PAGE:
That line-in-the-sand detail notwithstanding, to dem Bach himself Buxtehude was the greater man. So, the composer who so influenced Bach — the man of 649 mentions — and could inspire him to become utterly derelict in his duties, must surely be mentioned in the Desert Island Dispatches somewhere. You would hope. Unless, of course, he was everybody’s ninth choice.
Given that Desert Island Discs was started in 1942, and for the first several decades the guests should have been mainly private-school, university-educated, po-faced establishment types with well-cultivated musical tastes, a great many brought up in the church, schooled in cathedral and Oxbridge choristry — the Buxtehude heartland, you might say — I was ready to see Buxtehude generate several results among 1950s bureaucrats or politicians, lord high chief surgeons/justices/FellowsoftheRoyalSociety, or at least among the major post-war classical musicians themselves, the people the sixties, Peter Cook and Monty Python were supposed to have rid us of, with their bow-ties, bowler hats and silly walks. But no. Buxtehude, he da man. Just one result.
Bingo! Back of the net! Buxtehudethunkit!
Here’s the thing. Buxtehude, in spite of his massive indirect influence on our culture, is just clinging on for dear life in the celebrity endorsement jungle (from which there is no getting-me-out-of anymore). And he was a no-show for the past 50 of those 70 years. On this basis, if you’re a pessimist, dumbing down will surely kill him off eventually.
Sadly, I can’t myself recommend any Buxtehude to you. He’s still kinda new to me. Instead, we’re forced to rely on the comic actor Kenneth Williams. About six years into his fame he appeared on a 1961 Desert Island Discs and chose an organ piece, Prelude and Fugue in G minor, BuxWV 149. Who’da thunk it? Williams was no Edwardian grandee from one of the great universities but the son of a homophobic barber from King’s Cross. He straddled high and low culture, to the extent that it fueled his own self-loathing, leading (they say) to a misadventurous death. Williams was himself a cuspal figure of the 20th century, in comedy at least. So, he carried the cultural torch for Buxtehude, and heaven knows what else.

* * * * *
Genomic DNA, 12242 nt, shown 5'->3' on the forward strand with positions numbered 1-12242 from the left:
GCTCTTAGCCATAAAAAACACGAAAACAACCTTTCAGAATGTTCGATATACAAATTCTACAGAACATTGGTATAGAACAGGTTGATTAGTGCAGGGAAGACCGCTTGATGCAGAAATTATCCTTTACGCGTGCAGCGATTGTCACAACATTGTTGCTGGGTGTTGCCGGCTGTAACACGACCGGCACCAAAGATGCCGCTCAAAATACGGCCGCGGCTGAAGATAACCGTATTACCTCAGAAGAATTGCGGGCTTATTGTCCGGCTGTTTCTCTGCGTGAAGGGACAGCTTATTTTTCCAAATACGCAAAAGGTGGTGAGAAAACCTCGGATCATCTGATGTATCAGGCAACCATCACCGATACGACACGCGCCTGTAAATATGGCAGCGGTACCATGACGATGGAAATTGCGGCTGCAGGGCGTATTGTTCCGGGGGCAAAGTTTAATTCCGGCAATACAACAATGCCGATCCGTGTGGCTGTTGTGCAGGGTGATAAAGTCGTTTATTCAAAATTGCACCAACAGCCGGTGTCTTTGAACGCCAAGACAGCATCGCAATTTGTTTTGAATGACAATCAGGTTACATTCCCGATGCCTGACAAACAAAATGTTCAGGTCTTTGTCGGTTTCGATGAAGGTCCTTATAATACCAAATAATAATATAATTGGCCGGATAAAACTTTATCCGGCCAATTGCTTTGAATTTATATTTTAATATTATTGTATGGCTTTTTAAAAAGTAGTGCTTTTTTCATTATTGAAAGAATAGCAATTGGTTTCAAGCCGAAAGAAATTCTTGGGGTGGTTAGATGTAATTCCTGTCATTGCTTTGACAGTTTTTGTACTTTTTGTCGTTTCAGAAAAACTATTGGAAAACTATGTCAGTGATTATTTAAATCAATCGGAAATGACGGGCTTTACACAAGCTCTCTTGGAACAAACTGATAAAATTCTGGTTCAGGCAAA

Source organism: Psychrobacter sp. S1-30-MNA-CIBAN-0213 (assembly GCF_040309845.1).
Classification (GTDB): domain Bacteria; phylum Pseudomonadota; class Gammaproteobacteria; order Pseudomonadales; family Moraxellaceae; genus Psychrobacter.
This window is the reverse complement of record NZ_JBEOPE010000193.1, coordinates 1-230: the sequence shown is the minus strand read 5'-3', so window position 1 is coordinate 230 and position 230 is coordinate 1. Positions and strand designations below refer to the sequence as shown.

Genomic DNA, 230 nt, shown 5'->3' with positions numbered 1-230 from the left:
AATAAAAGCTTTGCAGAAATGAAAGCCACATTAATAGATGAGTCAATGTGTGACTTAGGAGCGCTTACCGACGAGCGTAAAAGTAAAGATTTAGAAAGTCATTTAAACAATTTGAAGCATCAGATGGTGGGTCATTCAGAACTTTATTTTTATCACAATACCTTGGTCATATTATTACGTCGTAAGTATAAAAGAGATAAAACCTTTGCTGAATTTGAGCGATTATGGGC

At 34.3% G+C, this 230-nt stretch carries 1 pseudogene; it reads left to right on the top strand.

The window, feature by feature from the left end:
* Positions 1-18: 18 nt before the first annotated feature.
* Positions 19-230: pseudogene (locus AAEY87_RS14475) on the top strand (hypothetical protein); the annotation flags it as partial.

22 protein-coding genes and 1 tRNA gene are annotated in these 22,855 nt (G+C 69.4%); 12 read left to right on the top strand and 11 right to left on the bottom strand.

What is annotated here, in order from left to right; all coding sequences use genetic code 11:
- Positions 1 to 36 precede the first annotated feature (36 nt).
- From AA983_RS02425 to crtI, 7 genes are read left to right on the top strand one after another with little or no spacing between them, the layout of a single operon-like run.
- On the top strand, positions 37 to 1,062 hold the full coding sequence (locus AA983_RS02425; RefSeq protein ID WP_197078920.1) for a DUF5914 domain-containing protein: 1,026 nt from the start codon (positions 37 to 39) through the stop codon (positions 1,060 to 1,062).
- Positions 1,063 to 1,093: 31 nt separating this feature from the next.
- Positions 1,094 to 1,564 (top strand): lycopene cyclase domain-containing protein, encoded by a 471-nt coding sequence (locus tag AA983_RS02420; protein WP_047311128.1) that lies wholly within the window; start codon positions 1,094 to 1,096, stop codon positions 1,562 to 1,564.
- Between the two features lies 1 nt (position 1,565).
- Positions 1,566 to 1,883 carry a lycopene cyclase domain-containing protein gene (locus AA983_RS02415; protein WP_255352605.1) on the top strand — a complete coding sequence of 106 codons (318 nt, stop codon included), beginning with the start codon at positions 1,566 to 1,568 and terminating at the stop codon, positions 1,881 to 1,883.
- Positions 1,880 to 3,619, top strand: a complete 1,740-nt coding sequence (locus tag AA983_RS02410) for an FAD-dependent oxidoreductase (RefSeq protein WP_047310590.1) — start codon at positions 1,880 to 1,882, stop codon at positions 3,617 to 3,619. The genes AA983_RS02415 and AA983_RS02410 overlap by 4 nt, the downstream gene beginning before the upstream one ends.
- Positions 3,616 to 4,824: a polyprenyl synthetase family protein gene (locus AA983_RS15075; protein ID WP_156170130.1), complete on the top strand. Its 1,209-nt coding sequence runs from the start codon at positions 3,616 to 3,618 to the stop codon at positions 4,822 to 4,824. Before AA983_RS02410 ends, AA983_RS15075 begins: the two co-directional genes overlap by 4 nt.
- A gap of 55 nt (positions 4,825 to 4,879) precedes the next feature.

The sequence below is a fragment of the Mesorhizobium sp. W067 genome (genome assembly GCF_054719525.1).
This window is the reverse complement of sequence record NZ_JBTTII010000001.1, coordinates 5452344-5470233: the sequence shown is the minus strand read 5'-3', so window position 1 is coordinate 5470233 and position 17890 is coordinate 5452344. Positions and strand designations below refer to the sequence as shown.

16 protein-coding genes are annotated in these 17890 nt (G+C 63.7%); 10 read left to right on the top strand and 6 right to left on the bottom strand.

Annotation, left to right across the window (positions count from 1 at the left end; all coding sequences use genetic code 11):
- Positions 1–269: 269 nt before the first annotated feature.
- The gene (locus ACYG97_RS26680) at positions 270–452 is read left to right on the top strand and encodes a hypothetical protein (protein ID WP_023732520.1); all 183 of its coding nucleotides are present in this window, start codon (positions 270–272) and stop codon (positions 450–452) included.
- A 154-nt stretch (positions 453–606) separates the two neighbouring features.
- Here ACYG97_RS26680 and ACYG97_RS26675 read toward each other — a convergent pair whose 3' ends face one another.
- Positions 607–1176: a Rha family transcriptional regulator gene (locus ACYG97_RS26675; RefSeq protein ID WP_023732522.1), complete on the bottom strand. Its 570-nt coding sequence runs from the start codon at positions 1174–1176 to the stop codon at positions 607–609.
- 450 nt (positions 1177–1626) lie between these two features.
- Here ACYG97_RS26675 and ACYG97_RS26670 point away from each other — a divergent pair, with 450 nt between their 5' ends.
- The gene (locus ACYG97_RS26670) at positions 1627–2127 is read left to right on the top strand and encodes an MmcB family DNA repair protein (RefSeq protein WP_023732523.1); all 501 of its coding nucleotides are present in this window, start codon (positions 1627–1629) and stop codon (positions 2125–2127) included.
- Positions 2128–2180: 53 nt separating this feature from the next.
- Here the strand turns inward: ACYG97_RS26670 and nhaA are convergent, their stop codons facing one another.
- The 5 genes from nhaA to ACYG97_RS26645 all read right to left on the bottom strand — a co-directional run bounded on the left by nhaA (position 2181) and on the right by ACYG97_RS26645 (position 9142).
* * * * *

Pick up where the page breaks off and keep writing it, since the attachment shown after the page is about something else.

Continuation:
Here you will see him anticipating Nassim Taleb’s Expert Problem, and beyond that his own seminal contribution to English folk music, which has yet to be requested by any Desert Island Desperado. For shame.Donate and help me buy back my Fender ('About' tells you why)
Since I heard about social proof, and more specifically Joshua Bell’s famous busking experiment, I’ve wondered what in fact determines my own musical taste: how independent is it of others? Like anyone, I want to think I’m a free spirit.
This may not be helpful, but the only sure example I have where I responded independently to a piece of music was Michael Jackson‘s Billie Jean. I really did not like his music in the period up to 1983 for very particular reasons: Off the Wall had been played in our house for several years till it drove me up the wall.